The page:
Parents worry kids’ mental health will suffer as pandemic drags on

About two-thirds of American parents are worried about the pandemic impacting the mental health of their children, according to a survey by Nationwide Children’s Hospital that finds caregivers believe effects will grow worse in coming months.

The study found 66% of parents surveyed are concerned their children’s mental health will suffer more as the COVID-19 pandemic continues. About 62% of parents believe the upcoming holiday season will be difficult for their kids’ mental health, and 57% of parents report they’re running out of ways to help keep kids positive.

Parker Huston, a pediatric psychologist at Nationwide Children’s Hospital, said one of the foremost things to do is embrace change.

With Hanukkah beginning Dec. 10, Christmas on Dec. 25 and Kwanza starting Dec. 26, Huston recommends not wasting energy trying to perfectly recreate holiday traditions like in years past.

“That’s going to lead to nothing but frustration and heartache, because things aren’t the same as they’ve always been,” he said.

“The quicker we can move on past that, then we can start to be creative about how we can make this holiday season, no matter what holiday you’re celebrating, magical and fun and life-affirming for your kids.”

He suggests trying to make plans as early as possible.

“You want to allow time for excitement and creativity to build,” Huston said.

Huston’s advice for nurturing children’s resilience includes helping them find purpose and meaning.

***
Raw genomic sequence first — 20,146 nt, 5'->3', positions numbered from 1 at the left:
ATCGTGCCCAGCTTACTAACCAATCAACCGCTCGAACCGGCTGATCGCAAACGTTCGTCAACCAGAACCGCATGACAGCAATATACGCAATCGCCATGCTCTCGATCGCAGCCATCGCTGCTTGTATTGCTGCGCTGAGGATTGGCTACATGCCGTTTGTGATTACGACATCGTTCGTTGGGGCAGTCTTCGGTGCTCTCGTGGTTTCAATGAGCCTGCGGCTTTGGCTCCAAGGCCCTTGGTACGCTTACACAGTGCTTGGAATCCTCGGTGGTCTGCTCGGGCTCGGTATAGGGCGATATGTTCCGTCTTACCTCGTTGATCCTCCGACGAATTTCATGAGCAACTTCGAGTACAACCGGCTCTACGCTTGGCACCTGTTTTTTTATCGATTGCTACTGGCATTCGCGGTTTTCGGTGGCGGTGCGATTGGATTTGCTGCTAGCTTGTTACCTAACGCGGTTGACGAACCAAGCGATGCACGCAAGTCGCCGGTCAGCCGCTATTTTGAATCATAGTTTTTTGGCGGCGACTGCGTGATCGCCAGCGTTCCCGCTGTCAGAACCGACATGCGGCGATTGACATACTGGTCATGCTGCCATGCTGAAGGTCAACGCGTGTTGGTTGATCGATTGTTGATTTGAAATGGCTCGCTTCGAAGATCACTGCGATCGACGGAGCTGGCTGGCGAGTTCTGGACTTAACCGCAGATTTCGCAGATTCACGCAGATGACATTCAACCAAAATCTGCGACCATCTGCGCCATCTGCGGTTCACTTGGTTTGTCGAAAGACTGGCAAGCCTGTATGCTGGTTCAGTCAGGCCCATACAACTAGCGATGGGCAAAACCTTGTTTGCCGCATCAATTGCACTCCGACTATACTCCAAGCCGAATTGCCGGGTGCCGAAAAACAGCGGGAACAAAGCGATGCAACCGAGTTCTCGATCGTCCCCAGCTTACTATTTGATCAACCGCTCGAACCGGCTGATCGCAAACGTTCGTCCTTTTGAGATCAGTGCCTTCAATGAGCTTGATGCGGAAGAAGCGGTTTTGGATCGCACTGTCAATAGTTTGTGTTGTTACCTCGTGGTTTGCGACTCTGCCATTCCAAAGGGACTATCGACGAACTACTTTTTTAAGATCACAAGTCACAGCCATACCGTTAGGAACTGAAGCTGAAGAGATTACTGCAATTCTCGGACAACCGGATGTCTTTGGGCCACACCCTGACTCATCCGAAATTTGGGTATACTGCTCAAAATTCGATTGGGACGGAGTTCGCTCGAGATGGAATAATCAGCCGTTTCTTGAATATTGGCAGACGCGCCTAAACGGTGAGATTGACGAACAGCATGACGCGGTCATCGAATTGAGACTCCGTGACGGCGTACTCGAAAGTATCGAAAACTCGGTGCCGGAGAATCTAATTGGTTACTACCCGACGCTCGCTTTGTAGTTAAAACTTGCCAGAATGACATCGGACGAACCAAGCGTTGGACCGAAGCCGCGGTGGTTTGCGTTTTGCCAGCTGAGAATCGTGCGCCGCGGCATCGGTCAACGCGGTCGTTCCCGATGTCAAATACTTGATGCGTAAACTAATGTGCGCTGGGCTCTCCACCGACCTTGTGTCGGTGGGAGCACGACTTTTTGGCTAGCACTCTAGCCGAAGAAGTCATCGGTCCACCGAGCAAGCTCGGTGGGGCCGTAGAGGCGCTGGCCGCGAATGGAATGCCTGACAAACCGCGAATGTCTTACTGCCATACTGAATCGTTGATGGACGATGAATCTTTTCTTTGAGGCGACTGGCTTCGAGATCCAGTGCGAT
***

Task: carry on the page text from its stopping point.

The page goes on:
“Even young kids can set goals for themselves about things they want to learn — things they want to accomplish. And, that gives us a path forward — something to work toward,” he said.

Role models are essential for building a child’s resilience.

“The number one thing is a healthy connection and close relationship with at least one adult caregiver,” Huston said.

Regardless of whether that person is a coach, guidance counselor or teacher — or, even a parent — he said parents should support kids having a positive adult role model who helps them develop self-awareness and self-esteem.

“Make sure that kids are staying connected with adults that they know are really important in their kids’ lives,” he advised.

Huston is the clinical director of On Our Sleeves. It’s an effort to support children’s mental health that offers free resources and advice for parents such as warning signs of depression and anxiety and advice for ways to start sensitive conversations.

You can find program tools at OnOurSleeves.org to help kids stay positive and engaged during the pandemic.

Advice incudes ways to fight boredom, create a schedule and begin building new habits.

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